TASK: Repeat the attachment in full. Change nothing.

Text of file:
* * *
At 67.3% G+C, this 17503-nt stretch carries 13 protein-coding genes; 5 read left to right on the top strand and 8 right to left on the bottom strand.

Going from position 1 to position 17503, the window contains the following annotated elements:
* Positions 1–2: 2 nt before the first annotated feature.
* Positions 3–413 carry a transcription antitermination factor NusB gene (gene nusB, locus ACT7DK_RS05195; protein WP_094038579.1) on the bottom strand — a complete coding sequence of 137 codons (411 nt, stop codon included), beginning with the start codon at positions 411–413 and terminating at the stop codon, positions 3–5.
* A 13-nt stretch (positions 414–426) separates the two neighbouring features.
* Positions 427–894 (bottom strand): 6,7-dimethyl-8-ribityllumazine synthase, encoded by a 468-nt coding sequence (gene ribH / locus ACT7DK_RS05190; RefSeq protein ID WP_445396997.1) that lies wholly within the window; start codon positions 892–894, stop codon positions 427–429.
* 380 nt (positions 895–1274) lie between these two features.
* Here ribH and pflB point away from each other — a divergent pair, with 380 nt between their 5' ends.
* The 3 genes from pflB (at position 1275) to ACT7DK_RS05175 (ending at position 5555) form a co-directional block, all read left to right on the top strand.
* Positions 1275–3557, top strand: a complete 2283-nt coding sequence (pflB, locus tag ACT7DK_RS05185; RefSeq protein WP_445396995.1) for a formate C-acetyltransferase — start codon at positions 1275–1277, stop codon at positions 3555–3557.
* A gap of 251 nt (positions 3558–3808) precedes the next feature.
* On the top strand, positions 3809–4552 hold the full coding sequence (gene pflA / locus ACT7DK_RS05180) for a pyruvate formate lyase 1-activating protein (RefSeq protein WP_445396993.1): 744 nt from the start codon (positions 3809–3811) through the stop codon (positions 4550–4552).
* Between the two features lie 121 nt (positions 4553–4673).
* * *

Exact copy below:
At 67.3% G+C, this 17503-nt stretch carries 13 protein-coding genes; 5 read left to right on the top strand and 8 right to left on the bottom strand.

Going from position 1 to position 17503, the window contains the following annotated elements:
* Positions 1–2: 2 nt before the first annotated feature.
* Positions 3–413 carry a transcription antitermination factor NusB gene (gene nusB, locus ACT7DK_RS05195; protein WP_094038579.1) on the bottom strand — a complete coding sequence of 137 codons (411 nt, stop codon included), beginning with the start codon at positions 411–413 and terminating at the stop codon, positions 3–5.
* A 13-nt stretch (positions 414–426) separates the two neighbouring features.
* Positions 427–894 (bottom strand): 6,7-dimethyl-8-ribityllumazine synthase, encoded by a 468-nt coding sequence (gene ribH / locus ACT7DK_RS05190; RefSeq protein ID WP_445396997.1) that lies wholly within the window; start codon positions 892–894, stop codon positions 427–429.
* 380 nt (positions 895–1274) lie between these two features.
* Here ribH and pflB point away from each other — a divergent pair, with 380 nt between their 5' ends.
* The 3 genes from pflB (at position 1275) to ACT7DK_RS05175 (ending at position 5555) form a co-directional block, all read left to right on the top strand.
* Positions 1275–3557, top strand: a complete 2283-nt coding sequence (pflB, locus tag ACT7DK_RS05185; RefSeq protein WP_445396995.1) for a formate C-acetyltransferase — start codon at positions 1275–1277, stop codon at positions 3555–3557.
* A gap of 251 nt (positions 3558–3808) precedes the next feature.
* On the top strand, positions 3809–4552 hold the full coding sequence (gene pflA / locus ACT7DK_RS05180) for a pyruvate formate lyase 1-activating protein (RefSeq protein WP_445396993.1): 744 nt from the start codon (positions 3809–3811) through the stop codon (positions 4550–4552).
* Between the two features lie 121 nt (positions 4553–4673).